(j) The initial procedure for screening the hearing of the newborn or infant and any medically necessary followup reevaluations leading to diagnosis shall be a covered benefit, reimbursable under Medicaid as an expense compensated supplemental to the per diem rate for Medicaid patients enrolled in MediPass or Medicaid patients covered by a fee for service program. For Medicaid patients enrolled in HMOs, providers shall be reimbursed directly by the Medicaid Program Office at the Medicaid rate. This service may not be considered a covered service for the purposes of establishing the payment rate for Medicaid HMOs. All health insurance policies and health maintenance organizations as provided under ss. 627.6416, 627.6579, and 641.31(30), except for supplemental policies that only provide coverage for specific diseases, hospital indemnity, or Medicare supplement, or to the supplemental polices, shall compensate providers for the covered benefit at the contracted rate. Nonhospital-based providers shall be eligible to bill Medicaid for the professional and technical component of each procedure code.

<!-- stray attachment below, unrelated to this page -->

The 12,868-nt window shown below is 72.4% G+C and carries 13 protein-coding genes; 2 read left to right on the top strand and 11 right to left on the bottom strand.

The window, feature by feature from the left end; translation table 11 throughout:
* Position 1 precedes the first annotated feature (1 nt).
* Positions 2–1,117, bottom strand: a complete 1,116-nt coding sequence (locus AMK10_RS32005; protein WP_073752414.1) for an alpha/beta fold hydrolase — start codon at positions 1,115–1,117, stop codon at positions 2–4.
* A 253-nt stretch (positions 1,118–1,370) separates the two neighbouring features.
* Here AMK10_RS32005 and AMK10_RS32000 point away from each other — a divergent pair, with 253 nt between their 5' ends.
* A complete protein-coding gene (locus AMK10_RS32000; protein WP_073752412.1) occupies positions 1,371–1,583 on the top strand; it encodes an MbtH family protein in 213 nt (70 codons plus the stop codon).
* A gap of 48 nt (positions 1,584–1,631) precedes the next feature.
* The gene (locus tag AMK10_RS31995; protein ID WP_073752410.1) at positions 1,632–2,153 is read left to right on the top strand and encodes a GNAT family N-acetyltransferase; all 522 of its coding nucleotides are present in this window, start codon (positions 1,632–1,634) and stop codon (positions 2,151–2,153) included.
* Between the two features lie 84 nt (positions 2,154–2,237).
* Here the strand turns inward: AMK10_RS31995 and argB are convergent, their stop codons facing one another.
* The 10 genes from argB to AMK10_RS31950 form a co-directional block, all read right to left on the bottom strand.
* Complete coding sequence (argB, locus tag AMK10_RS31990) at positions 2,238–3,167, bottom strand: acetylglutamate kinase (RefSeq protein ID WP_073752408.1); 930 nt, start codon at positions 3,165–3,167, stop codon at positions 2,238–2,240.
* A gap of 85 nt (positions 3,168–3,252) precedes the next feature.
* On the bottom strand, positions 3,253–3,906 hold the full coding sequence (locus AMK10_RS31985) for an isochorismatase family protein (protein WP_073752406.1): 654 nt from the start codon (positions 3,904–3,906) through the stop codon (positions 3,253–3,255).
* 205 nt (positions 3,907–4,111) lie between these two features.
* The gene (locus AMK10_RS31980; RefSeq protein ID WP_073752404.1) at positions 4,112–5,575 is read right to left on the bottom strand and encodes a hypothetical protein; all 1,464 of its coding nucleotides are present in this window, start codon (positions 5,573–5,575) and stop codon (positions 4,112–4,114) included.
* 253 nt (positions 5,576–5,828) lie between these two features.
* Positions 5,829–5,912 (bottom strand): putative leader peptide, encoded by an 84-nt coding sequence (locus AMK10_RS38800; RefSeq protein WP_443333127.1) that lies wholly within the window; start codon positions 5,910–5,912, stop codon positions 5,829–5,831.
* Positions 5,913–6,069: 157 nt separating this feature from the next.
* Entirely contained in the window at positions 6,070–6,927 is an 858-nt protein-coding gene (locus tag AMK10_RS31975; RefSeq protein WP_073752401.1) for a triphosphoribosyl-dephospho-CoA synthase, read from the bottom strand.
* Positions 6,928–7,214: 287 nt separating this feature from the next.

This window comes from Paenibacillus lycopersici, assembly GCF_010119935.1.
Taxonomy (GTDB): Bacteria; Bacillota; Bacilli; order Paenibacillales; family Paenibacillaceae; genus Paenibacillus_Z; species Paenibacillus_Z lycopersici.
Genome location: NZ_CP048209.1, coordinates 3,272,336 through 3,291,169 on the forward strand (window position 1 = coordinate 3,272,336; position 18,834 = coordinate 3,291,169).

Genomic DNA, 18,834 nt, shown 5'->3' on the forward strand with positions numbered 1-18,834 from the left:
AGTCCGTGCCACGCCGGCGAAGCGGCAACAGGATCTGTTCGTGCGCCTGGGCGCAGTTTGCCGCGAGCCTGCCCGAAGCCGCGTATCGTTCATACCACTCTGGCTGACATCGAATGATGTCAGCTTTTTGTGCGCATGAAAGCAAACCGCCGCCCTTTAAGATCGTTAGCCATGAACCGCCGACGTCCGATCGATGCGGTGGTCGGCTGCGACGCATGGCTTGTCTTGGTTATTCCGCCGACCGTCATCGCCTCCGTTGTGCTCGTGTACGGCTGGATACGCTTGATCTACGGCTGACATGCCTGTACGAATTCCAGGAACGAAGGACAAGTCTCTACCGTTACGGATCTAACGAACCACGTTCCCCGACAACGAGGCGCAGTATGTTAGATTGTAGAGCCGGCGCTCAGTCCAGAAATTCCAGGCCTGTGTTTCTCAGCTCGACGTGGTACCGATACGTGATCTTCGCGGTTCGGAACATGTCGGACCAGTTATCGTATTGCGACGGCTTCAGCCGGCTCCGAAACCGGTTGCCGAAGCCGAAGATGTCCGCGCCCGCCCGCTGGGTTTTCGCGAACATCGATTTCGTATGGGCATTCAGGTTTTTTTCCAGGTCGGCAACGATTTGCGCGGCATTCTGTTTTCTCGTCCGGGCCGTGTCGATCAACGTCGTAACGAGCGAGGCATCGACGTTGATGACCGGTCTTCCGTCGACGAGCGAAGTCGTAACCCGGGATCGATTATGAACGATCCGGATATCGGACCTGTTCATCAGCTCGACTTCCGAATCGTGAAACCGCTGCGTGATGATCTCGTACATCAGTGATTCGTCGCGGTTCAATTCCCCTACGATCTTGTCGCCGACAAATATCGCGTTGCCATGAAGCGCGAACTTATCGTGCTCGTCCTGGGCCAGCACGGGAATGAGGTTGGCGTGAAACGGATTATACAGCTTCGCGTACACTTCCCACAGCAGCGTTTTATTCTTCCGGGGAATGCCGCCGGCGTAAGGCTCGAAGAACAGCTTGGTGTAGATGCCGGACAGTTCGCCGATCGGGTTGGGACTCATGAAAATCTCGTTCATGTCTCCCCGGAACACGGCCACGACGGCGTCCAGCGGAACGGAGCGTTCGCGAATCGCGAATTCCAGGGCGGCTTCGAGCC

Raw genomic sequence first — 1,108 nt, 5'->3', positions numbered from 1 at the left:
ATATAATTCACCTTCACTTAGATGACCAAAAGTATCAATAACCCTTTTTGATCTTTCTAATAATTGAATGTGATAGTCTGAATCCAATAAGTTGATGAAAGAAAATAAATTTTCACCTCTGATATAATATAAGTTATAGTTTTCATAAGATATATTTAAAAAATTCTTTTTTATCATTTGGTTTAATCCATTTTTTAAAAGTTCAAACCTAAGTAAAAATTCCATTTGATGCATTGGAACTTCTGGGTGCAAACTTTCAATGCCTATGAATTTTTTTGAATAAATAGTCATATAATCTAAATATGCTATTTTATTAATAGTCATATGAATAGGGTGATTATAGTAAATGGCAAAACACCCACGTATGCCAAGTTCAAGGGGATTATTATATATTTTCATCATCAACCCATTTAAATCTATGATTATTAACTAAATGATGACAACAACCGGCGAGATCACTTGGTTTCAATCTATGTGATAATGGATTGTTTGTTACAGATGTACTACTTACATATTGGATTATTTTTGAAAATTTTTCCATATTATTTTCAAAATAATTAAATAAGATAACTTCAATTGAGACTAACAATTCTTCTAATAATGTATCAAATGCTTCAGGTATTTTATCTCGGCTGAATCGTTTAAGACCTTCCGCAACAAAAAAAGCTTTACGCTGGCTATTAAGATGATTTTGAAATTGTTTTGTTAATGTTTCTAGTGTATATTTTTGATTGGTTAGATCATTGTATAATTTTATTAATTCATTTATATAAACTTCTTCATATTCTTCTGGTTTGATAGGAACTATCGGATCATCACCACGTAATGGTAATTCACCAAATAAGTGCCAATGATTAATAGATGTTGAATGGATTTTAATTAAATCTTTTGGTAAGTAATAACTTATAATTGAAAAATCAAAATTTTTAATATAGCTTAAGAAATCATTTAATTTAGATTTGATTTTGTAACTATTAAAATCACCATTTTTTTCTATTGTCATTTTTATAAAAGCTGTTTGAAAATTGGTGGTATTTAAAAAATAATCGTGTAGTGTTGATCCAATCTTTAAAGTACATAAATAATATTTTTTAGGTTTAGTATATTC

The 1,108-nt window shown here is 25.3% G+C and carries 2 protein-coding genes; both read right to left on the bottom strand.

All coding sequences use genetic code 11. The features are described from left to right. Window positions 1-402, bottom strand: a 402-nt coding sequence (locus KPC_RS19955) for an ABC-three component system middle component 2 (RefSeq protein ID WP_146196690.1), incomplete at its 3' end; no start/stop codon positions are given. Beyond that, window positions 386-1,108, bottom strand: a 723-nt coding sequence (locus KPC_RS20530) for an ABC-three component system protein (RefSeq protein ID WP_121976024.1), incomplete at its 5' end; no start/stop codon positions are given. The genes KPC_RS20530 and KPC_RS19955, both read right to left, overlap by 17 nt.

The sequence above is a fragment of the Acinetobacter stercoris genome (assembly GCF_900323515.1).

(k) Any child who is diagnosed as having a permanent hearing impairment shall be referred to the primary care physician for medical management, treatment, and followup services. Furthermore, in accordance with Pub. L. No. 105-17, The Infants and Toddlers Program, Individuals with Disabilities Education Act, any child from birth to 36 months of age who is diagnosed as having a hearing impairment that requires ongoing special hearing services must be referred to the Children’s Medical Services Early Intervention Program serving the geographical area in which the child resides.
(l) Any person who is not covered through insurance and cannot afford the costs for testing shall be given a list of newborn hearing screening providers who provide the necessary testing free of charge.
History.s. 1, ch. 2000-177.